Hattie Foust was the other TWC girls champion, and her sister Viola Foust finished in sixth place in the 85-pound weight class.
“There’s two Foust girls, and they’re both pretty tough,” Coach Bryant said.
For the TWC boys, in their respective weight classes, Garet Woodworth took second place, Kross Martin took second, Aaron Delgado took fourth, Kinsler Branning took fourth, Cayson Delgado took sixth, Jagger Bryant took sixth, Bo Chase took sixth, Braxton Nix took sixth, Jaxon White took sixth, Reed Thompson took sixth, and Timothy Williams took sixth.
Going by team points, Tuttle won the 7U girls, out of 180 teams, and also took fourth in 9U girls.
“This is a national tournament,” Coach Bryant said of the USJOC, “so we saw kids from all over the country and Oklahoma, but it was all your big schools, your club teams like Prodigy. We take a lot of pride in that. I’m glad you brought that up, because we’re a school team. We just take in whoever wants to wrestle in town in Tuttle, and work with them from there. And so when you’re beating Oklahoma wrestling academies, and teams that travel a long way to compete, with teams that are comprised of just anybody who wants to wrestle for the city, that can be an uphill battle. We take a lot of pride in being able to compete against those teams.”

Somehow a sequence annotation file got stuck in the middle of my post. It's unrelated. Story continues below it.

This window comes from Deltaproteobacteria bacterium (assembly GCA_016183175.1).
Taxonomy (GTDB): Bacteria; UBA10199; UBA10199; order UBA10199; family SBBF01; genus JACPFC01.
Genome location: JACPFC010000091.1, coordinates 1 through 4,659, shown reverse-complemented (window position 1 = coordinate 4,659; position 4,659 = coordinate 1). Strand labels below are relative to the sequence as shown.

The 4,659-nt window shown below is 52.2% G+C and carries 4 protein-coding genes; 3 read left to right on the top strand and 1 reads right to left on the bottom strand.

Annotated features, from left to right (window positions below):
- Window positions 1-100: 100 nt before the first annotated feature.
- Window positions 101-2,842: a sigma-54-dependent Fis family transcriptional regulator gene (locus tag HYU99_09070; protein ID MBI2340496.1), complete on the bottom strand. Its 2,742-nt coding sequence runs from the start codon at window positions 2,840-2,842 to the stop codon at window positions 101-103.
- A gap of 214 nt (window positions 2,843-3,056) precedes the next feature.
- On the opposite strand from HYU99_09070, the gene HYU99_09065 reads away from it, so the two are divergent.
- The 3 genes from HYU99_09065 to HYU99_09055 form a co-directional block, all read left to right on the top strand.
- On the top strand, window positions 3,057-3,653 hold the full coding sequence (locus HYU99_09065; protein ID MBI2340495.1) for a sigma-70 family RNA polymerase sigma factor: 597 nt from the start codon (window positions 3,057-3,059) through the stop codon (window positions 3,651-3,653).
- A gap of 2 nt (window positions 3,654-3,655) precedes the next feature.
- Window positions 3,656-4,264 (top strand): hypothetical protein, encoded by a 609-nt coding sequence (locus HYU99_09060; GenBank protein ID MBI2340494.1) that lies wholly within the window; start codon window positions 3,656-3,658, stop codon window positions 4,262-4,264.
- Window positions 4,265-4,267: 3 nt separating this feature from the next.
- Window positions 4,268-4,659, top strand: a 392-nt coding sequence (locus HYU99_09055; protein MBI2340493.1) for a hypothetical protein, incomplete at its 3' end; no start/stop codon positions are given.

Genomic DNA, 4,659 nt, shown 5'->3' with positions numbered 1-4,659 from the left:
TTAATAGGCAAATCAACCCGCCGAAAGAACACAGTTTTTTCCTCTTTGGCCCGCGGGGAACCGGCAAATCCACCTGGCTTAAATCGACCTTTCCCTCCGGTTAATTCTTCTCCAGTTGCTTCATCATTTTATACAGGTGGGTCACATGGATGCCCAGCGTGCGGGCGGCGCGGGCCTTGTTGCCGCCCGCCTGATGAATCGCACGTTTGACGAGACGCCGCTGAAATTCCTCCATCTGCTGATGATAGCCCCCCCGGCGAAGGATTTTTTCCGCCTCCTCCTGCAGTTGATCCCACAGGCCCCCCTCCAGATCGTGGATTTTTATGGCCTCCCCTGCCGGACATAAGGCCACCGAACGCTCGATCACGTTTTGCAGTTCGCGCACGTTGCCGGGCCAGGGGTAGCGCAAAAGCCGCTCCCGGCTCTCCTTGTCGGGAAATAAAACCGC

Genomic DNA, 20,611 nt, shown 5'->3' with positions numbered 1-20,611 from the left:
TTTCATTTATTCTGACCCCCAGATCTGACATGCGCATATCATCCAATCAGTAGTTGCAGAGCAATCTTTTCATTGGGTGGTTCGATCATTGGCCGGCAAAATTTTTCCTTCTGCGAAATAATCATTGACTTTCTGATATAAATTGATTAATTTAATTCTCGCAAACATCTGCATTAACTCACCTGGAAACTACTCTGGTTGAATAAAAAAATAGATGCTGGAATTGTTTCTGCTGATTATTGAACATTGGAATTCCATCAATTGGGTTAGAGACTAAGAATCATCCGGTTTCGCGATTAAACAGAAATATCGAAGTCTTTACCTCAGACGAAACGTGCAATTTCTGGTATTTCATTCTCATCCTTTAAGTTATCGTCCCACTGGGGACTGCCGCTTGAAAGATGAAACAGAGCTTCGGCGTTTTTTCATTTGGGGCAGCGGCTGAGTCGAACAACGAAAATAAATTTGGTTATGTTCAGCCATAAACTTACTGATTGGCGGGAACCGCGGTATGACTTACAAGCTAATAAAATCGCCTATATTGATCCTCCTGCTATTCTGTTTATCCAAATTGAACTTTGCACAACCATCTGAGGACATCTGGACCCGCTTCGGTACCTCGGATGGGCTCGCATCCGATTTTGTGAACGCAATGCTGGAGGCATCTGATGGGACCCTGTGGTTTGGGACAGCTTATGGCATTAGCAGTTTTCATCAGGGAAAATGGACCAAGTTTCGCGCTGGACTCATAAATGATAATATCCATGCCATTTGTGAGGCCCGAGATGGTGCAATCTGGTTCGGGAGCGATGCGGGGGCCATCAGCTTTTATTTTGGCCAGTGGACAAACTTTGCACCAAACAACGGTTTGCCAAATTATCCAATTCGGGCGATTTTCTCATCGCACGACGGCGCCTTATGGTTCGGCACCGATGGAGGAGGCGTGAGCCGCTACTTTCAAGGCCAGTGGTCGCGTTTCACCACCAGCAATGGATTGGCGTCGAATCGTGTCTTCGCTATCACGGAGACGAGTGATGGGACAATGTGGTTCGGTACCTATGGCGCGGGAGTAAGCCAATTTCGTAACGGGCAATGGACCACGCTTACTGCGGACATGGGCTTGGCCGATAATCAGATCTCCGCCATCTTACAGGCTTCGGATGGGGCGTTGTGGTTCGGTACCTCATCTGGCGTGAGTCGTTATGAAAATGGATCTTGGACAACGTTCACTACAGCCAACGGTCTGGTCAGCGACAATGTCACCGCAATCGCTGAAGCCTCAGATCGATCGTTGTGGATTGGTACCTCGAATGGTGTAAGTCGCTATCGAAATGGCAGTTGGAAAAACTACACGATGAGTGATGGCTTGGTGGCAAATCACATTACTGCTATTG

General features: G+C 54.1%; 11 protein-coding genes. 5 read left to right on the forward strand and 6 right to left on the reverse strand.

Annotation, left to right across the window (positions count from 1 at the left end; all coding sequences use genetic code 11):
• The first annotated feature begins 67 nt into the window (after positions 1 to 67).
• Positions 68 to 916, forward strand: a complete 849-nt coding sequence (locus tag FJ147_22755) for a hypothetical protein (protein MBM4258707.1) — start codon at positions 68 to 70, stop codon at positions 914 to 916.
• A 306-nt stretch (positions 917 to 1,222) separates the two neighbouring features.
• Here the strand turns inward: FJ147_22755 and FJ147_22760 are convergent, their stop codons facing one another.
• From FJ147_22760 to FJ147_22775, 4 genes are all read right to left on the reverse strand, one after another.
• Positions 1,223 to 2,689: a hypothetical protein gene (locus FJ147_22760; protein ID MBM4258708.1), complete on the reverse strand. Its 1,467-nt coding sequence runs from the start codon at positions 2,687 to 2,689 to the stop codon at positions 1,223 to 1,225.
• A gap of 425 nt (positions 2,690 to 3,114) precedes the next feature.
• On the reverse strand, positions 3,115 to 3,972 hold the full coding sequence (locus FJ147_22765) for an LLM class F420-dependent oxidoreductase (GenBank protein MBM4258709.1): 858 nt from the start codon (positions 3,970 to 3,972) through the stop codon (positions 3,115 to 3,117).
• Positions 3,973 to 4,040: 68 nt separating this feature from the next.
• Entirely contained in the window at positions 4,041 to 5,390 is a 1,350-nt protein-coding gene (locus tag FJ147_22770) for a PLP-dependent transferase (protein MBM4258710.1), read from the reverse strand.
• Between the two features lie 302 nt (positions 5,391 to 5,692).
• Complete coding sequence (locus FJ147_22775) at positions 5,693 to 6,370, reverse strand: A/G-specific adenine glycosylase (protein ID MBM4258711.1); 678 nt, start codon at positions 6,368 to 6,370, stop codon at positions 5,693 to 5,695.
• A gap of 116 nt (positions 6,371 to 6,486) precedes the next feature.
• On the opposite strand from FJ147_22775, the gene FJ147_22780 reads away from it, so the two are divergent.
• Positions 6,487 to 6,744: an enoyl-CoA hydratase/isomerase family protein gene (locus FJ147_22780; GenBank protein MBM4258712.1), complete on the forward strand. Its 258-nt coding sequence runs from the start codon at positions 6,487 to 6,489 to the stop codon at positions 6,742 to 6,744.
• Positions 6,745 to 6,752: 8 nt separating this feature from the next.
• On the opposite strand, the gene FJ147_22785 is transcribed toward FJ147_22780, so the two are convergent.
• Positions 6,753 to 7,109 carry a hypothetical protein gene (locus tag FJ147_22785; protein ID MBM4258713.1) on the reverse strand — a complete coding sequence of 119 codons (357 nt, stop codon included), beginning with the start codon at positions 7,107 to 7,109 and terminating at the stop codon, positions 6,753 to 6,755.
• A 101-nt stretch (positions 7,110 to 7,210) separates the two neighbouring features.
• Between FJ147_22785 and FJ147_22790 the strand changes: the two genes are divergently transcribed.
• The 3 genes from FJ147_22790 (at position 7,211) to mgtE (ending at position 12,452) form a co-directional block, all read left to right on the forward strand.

While Girls Wrestling was recently sanctioned by the Oklahoma Secondary Schools Activities Association, it’s still very much in its infancy. Performances like Tuttle kids had at USJOC shows that Tuttle could be at the pinnacle of girls wrestling as it continues to catch on.
Coach Bryant commented on the state of girls wrestling, saying, “There’s been a lot of progress in the last two or three years. When we started wrestling, when I started coaching it three years ago, we had two girls. Last year, we had six, and this year we had 27 sign up for Tuttle Wrestling. A ot of it comes down to the people of Tuttle. You got guys like BJ Jackson who’s an advocate for girls wrestling, and has the girls softball team that he helps coach, and we’ve been able to get some of them in the door to wrestling, just trying to see what it is. We have a lot of girls sign up and just come to practices and they are trying to get familiar with what wrestling is, and get comfortable with the sport. It’s been growing ever since about three years ago. There’s also been a lot of progress even in the high school area. We had Rayleigh Fisher come on, and she has performed well for the high school. Our junior high girls, that team is growing very rapidly. I can’t speak for everybody outside of Tuttle, but I know Tuttle really bought into the idea that there’s an opportunity here to get girls an opportunity to wrestle and we wanted to take advantage of that and put something out there for them.”

The Tuttle Wrestling Club’s placers at the United States Junior Open Championship in Oklahoma City over the weekend are pictured after a practice Monday.